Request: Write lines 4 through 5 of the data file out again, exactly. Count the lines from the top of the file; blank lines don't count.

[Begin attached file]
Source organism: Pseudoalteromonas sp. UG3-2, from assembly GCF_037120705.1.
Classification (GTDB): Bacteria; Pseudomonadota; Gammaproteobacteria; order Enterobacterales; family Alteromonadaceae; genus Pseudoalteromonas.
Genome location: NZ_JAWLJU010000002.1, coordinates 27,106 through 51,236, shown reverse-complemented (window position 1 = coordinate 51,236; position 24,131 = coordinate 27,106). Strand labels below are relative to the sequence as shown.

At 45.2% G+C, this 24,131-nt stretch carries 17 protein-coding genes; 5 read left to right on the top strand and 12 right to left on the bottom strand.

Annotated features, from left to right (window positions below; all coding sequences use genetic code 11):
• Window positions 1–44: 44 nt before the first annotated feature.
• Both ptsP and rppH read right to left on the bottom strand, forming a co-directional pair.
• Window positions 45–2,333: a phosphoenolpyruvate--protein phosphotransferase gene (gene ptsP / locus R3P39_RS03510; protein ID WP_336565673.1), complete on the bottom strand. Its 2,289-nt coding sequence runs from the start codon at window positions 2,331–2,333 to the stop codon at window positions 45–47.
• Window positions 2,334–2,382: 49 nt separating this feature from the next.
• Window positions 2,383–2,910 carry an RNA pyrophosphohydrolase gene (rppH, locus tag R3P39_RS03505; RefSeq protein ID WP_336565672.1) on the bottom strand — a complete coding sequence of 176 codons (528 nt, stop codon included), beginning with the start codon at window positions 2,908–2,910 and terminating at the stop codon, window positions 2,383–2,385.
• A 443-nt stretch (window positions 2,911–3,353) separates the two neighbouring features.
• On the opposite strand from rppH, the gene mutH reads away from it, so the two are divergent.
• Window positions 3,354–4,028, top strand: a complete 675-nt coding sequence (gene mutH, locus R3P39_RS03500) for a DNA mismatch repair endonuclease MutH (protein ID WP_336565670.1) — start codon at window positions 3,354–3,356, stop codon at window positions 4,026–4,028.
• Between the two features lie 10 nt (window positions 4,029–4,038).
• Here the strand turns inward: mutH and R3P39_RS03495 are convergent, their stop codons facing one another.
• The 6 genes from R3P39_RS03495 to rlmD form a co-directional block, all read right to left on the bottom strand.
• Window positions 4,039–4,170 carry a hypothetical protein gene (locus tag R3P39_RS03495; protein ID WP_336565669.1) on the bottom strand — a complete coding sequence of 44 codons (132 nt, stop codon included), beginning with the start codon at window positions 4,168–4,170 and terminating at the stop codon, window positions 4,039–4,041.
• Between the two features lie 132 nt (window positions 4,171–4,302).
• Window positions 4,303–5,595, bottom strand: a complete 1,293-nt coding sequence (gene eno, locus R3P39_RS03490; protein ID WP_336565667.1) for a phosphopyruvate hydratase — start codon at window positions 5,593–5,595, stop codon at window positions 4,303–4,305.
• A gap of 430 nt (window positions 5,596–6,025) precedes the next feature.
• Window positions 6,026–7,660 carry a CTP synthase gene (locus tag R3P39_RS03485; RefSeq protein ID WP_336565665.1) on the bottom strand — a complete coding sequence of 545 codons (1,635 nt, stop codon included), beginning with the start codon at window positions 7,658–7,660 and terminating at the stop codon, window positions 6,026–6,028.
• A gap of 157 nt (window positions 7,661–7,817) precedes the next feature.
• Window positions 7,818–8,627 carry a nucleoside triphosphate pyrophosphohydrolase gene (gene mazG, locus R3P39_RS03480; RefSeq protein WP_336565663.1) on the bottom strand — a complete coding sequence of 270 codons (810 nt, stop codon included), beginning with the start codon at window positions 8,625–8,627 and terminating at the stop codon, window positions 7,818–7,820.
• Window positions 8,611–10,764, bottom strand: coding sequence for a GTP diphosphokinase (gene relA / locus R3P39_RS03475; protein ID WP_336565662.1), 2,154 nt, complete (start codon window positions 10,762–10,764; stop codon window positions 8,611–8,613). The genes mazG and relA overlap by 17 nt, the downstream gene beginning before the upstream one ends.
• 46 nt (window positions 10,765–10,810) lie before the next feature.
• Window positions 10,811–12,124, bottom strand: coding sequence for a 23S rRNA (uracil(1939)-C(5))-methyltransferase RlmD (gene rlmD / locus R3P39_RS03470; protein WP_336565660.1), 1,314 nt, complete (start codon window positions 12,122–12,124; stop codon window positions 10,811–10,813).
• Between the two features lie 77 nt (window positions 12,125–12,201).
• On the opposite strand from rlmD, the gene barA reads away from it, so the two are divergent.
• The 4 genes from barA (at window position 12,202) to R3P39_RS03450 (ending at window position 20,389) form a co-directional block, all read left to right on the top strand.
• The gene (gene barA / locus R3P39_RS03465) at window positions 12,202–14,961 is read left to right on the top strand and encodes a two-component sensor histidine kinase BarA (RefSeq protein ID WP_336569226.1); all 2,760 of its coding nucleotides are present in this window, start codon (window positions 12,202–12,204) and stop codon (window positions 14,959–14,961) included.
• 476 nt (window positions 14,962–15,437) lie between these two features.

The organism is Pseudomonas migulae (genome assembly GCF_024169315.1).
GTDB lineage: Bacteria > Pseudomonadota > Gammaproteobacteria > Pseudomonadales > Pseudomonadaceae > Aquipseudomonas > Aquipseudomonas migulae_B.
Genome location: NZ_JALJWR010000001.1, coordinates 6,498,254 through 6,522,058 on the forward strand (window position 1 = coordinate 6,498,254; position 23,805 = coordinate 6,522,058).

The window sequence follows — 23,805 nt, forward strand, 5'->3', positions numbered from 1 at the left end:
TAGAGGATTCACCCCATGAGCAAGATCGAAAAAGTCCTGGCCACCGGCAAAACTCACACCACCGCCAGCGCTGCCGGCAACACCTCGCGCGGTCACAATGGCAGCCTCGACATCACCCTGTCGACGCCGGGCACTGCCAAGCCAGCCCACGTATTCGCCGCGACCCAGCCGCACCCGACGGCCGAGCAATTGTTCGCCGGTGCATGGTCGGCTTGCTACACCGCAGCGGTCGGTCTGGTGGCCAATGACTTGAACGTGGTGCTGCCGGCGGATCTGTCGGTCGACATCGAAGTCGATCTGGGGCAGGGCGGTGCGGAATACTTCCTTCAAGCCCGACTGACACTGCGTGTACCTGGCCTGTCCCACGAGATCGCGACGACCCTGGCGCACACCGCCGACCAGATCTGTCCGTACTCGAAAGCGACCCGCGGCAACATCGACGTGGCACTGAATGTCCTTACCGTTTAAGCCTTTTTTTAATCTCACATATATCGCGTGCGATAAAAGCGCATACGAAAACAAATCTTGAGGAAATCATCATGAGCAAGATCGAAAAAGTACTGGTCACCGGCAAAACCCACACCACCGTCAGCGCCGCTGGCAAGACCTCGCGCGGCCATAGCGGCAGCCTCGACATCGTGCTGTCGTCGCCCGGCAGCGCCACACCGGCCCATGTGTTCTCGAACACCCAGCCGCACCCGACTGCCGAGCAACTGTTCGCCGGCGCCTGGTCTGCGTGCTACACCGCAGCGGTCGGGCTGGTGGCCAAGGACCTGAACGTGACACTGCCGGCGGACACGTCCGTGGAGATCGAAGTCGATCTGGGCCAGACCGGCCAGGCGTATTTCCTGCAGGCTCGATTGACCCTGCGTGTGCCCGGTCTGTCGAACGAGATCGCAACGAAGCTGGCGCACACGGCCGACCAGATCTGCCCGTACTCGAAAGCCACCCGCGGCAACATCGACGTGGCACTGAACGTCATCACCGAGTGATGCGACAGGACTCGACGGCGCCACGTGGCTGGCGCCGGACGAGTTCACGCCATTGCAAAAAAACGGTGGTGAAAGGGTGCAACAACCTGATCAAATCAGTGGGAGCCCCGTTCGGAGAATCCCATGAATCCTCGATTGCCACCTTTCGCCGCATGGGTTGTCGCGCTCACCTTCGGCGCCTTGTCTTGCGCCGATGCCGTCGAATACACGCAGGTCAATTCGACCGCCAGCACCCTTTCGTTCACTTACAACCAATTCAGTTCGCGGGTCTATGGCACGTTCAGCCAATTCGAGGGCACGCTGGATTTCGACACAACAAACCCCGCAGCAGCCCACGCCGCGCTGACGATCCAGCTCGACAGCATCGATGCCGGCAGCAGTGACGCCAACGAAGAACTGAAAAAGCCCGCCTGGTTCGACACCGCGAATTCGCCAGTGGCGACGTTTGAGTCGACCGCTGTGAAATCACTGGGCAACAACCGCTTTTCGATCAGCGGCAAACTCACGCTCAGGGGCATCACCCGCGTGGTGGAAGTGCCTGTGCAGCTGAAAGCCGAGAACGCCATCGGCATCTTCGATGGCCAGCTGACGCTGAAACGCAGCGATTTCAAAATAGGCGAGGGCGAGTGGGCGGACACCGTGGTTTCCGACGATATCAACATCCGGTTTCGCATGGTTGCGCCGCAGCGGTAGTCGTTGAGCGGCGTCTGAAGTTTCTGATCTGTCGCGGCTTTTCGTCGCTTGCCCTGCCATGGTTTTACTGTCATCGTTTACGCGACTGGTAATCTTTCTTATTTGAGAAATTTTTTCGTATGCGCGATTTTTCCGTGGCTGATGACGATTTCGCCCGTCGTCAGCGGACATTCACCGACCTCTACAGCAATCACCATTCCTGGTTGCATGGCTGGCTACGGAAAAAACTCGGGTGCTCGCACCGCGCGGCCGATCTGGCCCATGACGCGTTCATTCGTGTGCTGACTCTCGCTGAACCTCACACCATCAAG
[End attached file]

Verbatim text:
At 45.2% G+C, this 24,131-nt stretch carries 17 protein-coding genes; 5 read left to right on the top strand and 12 right to left on the bottom strand.

Annotated features, from left to right (window positions below; all coding sequences use genetic code 11):